## Algebra 1

$2\times2\times2\times2\times2\times2$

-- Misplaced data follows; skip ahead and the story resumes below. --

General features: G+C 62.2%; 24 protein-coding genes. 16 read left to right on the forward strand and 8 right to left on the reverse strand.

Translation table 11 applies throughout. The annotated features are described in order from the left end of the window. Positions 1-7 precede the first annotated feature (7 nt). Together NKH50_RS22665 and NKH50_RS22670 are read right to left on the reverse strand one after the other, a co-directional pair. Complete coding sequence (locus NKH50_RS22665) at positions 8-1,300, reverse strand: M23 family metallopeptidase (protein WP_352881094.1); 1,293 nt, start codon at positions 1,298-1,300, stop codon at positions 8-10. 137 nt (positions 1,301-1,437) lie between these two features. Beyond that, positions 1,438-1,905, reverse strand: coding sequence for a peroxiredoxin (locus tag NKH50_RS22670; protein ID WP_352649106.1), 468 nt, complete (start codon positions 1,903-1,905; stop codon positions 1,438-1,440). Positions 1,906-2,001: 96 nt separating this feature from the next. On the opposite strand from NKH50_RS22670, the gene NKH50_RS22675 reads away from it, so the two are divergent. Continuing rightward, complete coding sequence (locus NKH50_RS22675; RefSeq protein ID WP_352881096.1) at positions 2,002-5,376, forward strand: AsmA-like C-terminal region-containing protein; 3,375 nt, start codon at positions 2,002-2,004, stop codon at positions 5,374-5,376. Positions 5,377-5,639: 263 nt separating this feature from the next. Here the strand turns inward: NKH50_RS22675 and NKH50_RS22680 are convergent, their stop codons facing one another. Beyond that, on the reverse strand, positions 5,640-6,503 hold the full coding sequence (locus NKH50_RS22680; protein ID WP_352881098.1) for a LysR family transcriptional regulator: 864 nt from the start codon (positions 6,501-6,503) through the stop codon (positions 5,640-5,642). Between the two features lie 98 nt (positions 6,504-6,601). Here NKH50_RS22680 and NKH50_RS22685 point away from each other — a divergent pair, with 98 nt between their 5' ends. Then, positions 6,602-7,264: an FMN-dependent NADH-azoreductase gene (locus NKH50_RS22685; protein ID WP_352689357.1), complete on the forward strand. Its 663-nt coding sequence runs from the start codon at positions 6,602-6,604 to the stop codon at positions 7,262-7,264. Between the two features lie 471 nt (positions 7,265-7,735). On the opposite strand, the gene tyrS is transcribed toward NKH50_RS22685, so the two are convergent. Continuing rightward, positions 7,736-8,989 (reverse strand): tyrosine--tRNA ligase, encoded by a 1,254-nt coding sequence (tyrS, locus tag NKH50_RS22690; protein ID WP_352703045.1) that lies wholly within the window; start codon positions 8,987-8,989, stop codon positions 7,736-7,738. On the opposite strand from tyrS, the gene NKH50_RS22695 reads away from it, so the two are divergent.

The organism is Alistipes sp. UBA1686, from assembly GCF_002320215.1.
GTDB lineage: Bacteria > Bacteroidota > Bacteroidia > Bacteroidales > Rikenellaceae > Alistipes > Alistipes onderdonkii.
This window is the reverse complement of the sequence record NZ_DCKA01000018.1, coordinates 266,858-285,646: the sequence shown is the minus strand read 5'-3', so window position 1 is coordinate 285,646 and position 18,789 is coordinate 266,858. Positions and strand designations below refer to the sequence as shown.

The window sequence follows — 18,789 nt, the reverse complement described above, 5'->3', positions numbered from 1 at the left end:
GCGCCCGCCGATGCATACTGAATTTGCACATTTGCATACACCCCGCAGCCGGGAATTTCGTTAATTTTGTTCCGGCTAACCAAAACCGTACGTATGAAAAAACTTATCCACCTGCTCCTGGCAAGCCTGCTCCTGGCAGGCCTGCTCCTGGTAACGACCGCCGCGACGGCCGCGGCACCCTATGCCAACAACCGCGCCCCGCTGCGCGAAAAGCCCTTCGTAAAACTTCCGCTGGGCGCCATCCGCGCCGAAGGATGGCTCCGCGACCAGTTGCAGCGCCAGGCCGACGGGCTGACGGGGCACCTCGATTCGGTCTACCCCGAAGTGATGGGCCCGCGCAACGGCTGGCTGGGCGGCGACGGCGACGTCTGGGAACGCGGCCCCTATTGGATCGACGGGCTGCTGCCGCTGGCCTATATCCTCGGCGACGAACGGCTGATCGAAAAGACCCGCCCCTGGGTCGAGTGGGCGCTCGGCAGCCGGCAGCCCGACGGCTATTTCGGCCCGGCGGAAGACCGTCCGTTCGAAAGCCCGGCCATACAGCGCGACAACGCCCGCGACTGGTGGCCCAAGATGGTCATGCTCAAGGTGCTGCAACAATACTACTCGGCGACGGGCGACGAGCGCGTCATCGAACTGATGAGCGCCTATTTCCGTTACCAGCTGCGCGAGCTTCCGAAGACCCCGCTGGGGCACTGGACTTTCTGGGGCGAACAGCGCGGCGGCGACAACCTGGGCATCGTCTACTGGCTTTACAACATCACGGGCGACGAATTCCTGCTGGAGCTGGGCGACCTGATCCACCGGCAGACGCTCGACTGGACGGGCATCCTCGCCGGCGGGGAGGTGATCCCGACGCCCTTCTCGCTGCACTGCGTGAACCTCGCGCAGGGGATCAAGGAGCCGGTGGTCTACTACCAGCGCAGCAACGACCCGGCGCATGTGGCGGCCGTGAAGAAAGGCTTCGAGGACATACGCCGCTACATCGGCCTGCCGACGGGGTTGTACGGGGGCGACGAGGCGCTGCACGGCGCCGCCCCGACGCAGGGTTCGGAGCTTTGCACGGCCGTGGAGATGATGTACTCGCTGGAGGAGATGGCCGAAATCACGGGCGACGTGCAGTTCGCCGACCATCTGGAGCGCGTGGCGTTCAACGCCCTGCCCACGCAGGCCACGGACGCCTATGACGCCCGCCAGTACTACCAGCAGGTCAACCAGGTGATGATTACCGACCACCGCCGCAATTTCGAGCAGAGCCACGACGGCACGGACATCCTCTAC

The first step is to write 64 at the top of your factor tree. The next question is what 2 numbers multiply together to get 64. For this example, I used 8 and 8. So, 8 and 8 are written under the 64 as 2 different "branches." For each new number "branching" out from the previous number, you must determine if it is prime. 8 is not prime because 4 and 2 are another set of factors for 8 besides 8 itself. Now, 2 is prime, so circle the number 2 to show its separation from the rest of the factor tree. 4 is not prime because 2 and 2 are another set of factors for 4 besides 4 itself. Now, 2 and 2 are both prime, so circle each number separately. Repeat this method for the second 8 under the original 64. Looking at all 6 circled numbers, $2\times2\times2\times2\times2\times2$ would be the prime factorization for 64.